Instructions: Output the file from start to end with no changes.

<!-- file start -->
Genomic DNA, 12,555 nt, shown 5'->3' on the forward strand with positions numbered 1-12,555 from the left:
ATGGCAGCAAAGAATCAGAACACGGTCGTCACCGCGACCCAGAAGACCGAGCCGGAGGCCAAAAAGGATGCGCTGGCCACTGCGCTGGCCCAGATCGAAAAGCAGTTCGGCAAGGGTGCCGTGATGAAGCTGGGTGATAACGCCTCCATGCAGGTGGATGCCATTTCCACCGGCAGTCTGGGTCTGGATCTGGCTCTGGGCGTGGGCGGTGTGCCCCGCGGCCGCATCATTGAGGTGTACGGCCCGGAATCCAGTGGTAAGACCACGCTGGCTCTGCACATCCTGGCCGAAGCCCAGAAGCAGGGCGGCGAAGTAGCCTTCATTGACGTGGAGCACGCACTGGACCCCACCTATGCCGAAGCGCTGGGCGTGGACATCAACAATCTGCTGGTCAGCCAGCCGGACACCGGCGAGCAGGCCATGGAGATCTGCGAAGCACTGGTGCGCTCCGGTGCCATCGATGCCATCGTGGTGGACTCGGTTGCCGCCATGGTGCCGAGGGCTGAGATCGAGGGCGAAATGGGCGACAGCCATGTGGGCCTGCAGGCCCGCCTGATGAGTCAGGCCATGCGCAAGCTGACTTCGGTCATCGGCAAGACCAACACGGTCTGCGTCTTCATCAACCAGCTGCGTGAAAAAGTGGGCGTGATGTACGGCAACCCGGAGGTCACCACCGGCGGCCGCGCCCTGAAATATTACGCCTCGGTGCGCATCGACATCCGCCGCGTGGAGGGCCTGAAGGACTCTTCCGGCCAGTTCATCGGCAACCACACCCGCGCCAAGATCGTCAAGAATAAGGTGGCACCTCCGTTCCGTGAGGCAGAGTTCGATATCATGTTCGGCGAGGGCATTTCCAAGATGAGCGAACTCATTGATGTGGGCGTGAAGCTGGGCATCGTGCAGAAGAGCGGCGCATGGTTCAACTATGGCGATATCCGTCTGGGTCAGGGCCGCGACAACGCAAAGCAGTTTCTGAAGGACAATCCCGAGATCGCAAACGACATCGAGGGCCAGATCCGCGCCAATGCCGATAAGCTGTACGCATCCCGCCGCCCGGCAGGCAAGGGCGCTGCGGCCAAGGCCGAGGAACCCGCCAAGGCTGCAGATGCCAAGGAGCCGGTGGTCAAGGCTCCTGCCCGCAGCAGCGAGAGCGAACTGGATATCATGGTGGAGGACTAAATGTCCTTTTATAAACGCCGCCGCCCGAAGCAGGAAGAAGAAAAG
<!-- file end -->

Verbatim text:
Genomic DNA, 12,555 nt, shown 5'->3' on the forward strand with positions numbered 1-12,555 from the left:
ATGGCAGCAAAGAATCAGAACACGGTCGTCACCGCGACCCAGAAGACCGAGCCGGAGGCCAAAAAGGATGCGCTGGCCACTGCGCTGGCCCAGATCGAAAAGCAGTTCGGCAAGGGTGCCGTGATGAAGCTGGGTGATAACGCCTCCATGCAGGTGGATGCCATTTCCACCGGCAGTCTGGGTCTGGATCTGGCTCTGGGCGTGGGCGGTGTGCCCCGCGGCCGCATCATTGAGGTGTACGGCCCGGAATCCAGTGGTAAGACCACGCTGGCTCTGCACATCCTGGCCGAAGCCCAGAAGCAGGGCGGCGAAGTAGCCTTCATTGACGTGGAGCACGCACTGGACCCCACCTATGCCGAAGCGCTGGGCGTGGACATCAACAATCTGCTGGTCAGCCAGCCGGACACCGGCGAGCAGGCCATGGAGATCTGCGAAGCACTGGTGCGCTCCGGTGCCATCGATGCCATCGTGGTGGACTCGGTTGCCGCCATGGTGCCGAGGGCTGAGATCGAGGGCGAAATGGGCGACAGCCATGTGGGCCTGCAGGCCCGCCTGATGAGTCAGGCCATGCGCAAGCTGACTTCGGTCATCGGCAAGACCAACACGGTCTGCGTCTTCATCAACCAGCTGCGTGAAAAAGTGGGCGTGATGTACGGCAACCCGGAGGTCACCACCGGCGGCCGCGCCCTGAAATATTACGCCTCGGTGCGCATCGACATCCGCCGCGTGGAGGGCCTGAAGGACTCTTCCGGCCAGTTCATCGGCAACCACACCCGCGCCAAGATCGTCAAGAATAAGGTGGCACCTCCGTTCCGTGAGGCAGAGTTCGATATCATGTTCGGCGAGGGCATTTCCAAGATGAGCGAACTCATTGATGTGGGCGTGAAGCTGGGCATCGTGCAGAAGAGCGGCGCATGGTTCAACTATGGCGATATCCGTCTGGGTCAGGGCCGCGACAACGCAAAGCAGTTTCTGAAGGACAATCCCGAGATCGCAAACGACATCGAGGGCCAGATCCGCGCCAATGCCGATAAGCTGTACGCATCCCGCCGCCCGGCAGGCAAGGGCGCTGCGGCCAAGGCCGAGGAACCCGCCAAGGCTGCAGATGCCAAGGAGCCGGTGGTCAAGGCTCCTGCCCGCAGCAGCGAGAGCGAACTGGATATCATGGTGGAGGACTAAATGTCCTTTTATAAACGCCGCCGCCCGAAGCAGGAAGAAGAAAAG